Anna: It means we can both sew zips properly!

Kris: It is also important to work with someone who has a business background. I had the advantage of being in the corporate world before this, so I was trained in things like business administration, how to set up a business, inventory control etc.

Where do you get your inspiration from?

Anna: From watching MTV and Channel V, and looking at people’s party-wear when I go to pubs. Obviously, people don’t wear gowns for pubbing but I incorporate party-wear motifs into my gowns.

Kris: I keep track of the trends – colours, cuts, silhouettes – from surfing the Internet, and by reading a lot of foreign and local magazines. Normally, we do our best work when our clients leave the designs up to us, though we can’t be too crazy with the designs.

How do you compromise creativity with the technical side of fashion?

Kris: It is usually not so much about creativity versus technicality, but rather creativity versus commercial viability and whether it is suitable for your target market.

We do get to exercise a lot of creativity. Every gown is a one-off piece and we cater for different events and people – annual dinners, proms, brides, wedding guests, ballroom dancers. Once we had the challenge of making a tattered bridal gown where we had to rip the bottom to shreds. We’ve also designed gowns for a wedding based on the English tea party theme, and a prom night themed A Midsummer Night’s Dream.

Anna: A lot of people don’t realise that what you see on the catwalk is not actually wearable. Catwalks are really the chance to express creativity; the garments usually have to be adjusted to be suitable for everyday wear.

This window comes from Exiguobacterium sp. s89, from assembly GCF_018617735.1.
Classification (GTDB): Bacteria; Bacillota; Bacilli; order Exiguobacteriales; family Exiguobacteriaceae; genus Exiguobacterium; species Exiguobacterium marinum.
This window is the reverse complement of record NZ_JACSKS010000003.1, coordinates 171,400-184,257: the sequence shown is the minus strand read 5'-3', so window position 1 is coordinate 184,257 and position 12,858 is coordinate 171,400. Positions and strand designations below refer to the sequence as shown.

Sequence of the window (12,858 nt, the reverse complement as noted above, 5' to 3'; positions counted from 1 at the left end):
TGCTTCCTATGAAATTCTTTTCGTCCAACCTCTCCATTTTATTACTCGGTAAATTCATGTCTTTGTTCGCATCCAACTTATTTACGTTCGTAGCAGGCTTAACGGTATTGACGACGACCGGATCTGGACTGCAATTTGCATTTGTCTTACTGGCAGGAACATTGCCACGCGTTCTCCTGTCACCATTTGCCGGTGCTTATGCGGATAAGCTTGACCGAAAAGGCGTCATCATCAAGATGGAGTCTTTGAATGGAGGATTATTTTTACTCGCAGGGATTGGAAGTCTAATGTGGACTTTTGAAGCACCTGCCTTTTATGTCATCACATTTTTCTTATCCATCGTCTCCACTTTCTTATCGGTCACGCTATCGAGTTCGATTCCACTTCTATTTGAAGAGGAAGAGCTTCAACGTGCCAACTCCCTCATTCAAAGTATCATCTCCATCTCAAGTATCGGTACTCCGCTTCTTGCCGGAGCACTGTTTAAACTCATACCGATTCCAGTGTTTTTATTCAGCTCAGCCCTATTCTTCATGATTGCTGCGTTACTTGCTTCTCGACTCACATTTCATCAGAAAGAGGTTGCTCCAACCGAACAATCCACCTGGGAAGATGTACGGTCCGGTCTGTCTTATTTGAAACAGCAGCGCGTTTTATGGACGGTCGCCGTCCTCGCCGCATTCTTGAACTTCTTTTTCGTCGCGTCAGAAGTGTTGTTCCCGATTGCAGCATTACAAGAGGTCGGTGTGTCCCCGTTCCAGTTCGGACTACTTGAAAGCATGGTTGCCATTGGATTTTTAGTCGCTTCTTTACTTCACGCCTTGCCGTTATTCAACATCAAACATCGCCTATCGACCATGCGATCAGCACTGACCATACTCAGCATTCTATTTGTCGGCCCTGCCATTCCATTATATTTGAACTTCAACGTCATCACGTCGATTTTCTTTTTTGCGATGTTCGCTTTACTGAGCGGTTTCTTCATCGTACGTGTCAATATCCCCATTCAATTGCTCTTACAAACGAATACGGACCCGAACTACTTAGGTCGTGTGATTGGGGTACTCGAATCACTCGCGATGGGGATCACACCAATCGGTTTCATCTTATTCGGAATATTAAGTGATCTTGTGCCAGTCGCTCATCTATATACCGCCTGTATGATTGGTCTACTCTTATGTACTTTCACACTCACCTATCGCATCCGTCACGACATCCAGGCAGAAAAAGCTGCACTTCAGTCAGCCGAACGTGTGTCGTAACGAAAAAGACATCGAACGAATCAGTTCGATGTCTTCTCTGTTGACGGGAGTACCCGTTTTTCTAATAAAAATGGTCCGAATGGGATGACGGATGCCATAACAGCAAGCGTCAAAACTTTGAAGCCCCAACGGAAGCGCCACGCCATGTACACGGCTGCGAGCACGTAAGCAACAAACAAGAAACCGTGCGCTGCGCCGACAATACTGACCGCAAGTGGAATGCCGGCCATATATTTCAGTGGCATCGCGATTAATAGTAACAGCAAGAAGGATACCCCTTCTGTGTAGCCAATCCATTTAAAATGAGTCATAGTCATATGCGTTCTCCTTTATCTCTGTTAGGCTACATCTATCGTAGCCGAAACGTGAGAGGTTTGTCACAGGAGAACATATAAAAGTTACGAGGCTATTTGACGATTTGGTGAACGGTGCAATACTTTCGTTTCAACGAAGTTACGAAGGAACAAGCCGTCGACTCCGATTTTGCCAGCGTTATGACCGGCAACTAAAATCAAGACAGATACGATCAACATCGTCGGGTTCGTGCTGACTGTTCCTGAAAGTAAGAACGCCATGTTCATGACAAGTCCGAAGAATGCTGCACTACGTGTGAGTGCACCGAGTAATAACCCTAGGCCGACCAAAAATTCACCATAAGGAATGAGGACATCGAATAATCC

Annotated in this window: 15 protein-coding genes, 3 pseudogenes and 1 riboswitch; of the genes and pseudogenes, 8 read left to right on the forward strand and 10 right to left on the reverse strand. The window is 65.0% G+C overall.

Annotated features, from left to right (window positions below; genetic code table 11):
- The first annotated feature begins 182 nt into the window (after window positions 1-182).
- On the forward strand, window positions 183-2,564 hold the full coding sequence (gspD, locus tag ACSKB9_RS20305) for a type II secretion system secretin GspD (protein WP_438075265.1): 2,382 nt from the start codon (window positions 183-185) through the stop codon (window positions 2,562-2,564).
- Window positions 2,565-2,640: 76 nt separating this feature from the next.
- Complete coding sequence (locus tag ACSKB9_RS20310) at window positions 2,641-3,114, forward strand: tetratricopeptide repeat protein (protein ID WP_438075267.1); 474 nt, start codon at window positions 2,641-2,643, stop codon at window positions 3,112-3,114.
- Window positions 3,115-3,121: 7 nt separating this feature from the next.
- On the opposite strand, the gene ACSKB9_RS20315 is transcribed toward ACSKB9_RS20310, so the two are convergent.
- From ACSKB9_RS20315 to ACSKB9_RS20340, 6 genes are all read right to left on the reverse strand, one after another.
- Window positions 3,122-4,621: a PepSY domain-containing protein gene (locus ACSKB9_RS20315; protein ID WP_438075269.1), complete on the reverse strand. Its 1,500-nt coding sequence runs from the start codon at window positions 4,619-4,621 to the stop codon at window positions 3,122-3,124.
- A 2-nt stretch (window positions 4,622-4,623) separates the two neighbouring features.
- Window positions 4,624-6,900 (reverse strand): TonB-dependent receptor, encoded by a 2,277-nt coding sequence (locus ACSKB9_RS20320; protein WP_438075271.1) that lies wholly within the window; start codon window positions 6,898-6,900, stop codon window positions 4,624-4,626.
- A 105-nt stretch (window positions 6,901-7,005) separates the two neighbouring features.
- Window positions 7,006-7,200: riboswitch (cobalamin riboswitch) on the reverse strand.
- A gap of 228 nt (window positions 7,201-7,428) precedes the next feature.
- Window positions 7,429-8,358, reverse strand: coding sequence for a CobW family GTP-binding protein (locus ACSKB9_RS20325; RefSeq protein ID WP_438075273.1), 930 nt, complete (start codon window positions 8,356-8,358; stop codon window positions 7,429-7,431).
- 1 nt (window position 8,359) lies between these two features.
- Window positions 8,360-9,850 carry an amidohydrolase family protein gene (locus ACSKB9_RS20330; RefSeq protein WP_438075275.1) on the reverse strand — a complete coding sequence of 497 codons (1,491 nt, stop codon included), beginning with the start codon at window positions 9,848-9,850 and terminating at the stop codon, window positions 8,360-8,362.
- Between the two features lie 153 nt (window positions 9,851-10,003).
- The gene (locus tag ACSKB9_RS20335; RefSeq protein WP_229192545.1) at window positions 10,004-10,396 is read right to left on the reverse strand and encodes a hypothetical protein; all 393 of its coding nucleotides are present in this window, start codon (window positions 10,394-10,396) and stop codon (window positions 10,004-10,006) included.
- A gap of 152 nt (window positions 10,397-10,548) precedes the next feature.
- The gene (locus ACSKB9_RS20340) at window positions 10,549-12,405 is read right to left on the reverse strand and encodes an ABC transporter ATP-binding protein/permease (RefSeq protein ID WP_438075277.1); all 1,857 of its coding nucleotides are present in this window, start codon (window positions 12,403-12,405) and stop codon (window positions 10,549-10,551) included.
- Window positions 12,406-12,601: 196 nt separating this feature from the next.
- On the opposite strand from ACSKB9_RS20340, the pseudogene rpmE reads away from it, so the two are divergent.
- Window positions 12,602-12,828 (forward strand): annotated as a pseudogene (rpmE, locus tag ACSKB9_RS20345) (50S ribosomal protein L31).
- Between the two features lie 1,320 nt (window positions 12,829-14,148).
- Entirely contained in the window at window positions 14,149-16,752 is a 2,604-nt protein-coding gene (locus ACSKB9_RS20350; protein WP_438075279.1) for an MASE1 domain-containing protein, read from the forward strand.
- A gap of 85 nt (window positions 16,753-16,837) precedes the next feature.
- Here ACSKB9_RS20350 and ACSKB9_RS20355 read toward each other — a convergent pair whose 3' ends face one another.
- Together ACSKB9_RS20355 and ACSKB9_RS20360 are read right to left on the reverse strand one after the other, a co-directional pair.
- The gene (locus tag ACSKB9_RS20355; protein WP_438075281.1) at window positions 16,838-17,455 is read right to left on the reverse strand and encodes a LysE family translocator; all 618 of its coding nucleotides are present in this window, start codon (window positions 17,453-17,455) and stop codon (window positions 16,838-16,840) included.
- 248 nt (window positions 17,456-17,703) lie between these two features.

Is it very glamorous being in the fashion industry and getting to mingle with other designers?

Kris: It’s a lot of hard work, sacrifice and commitment. Actually, we hope that other designers don’t think we’re snooty because we don’t mingle with them, and we don’t attend society events. We don’t feel the need to be with the in-crowd – you won’t see us in The Tatler.

How far could you go just pursuing the technical side of fashion – drafting, cutting, sewing etc

Kris: You could make a very good career out of being a good cutter, drafstman or seamstress; you have to have good workmanship and technical skills. You could be so good, you could be indispensable!

What’s your advice for aspiring fashion students?

Kris: You have to identify which market you want to cater for and where you want to place yourself. We decided to enter a segment of the market which is between the top designers and the department stores. It is tough to compete – for example, with top designers such as Bernard Chandran and Rizalman Ibrahim, so we don’t try to compete with them. It is also very important to know about both the business and fashion aspects. If you are planning to start up on your own, you have to know about the business side. And possibly expect a drastic pay cut!

Anna: Service is also very important. All of us can come up with and do the same stuff, but human relations are still what will make you stand out. You must be very focused and personalised. For us, we sit down with all our clients to discuss what they want and to brief them on designs. We want to give 110% of our attention to our clients.